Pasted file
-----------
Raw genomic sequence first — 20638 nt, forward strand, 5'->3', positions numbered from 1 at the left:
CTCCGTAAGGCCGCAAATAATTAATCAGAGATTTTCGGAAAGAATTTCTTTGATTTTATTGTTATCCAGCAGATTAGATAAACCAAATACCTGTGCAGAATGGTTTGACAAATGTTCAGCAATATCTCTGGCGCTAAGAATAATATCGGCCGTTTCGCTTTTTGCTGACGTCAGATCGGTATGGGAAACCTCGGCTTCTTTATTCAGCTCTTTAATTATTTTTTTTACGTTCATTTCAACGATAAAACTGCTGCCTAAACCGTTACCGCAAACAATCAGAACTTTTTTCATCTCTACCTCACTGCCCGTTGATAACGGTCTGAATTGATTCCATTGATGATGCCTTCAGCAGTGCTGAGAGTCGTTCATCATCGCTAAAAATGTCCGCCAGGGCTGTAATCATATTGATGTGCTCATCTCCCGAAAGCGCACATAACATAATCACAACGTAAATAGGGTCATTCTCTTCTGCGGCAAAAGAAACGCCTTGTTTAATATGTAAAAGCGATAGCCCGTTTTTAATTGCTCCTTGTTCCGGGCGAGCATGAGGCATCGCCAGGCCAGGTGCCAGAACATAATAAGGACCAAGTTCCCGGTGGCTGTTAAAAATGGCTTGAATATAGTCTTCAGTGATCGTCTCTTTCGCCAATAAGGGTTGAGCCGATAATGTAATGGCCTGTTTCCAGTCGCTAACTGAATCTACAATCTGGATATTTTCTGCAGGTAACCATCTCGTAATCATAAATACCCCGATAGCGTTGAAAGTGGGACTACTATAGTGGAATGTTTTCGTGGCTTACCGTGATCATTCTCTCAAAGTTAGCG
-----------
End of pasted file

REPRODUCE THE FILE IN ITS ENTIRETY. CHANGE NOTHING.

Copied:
Raw genomic sequence first — 20638 nt, forward strand, 5'->3', positions numbered from 1 at the left:
CTCCGTAAGGCCGCAAATAATTAATCAGAGATTTTCGGAAAGAATTTCTTTGATTTTATTGTTATCCAGCAGATTAGATAAACCAAATACCTGTGCAGAATGGTTTGACAAATGTTCAGCAATATCTCTGGCGCTAAGAATAATATCGGCCGTTTCGCTTTTTGCTGACGTCAGATCGGTATGGGAAACCTCGGCTTCTTTATTCAGCTCTTTAATTATTTTTTTTACGTTCATTTCAACGATAAAACTGCTGCCTAAACCGTTACCGCAAACAATCAGAACTTTTTTCATCTCTACCTCACTGCCCGTTGATAACGGTCTGAATTGATTCCATTGATGATGCCTTCAGCAGTGCTGAGAGTCGTTCATCATCGCTAAAAATGTCCGCCAGGGCTGTAATCATATTGATGTGCTCATCTCCCGAAAGCGCACATAACATAATCACAACGTAAATAGGGTCATTCTCTTCTGCGGCAAAAGAAACGCCTTGTTTAATATGTAAAAGCGATAGCCCGTTTTTAATTGCTCCTTGTTCCGGGCGAGCATGAGGCATCGCCAGGCCAGGTGCCAGAACATAATAAGGACCAAGTTCCCGGTGGCTGTTAAAAATGGCTTGAATATAGTCTTCAGTGATCGTCTCTTTCGCCAATAAGGGTTGAGCCGATAATGTAATGGCCTGTTTCCAGTCGCTAACTGAATCTACAATCTGGATATTTTCTGCAGGTAACCATCTCGTAATCATAAATACCCCGATAGCGTTGAAAGTGGGACTACTATAGTGGAATGTTTTCGTGGCTTACCGTGATCATTCTCTCAAAGTTAGCG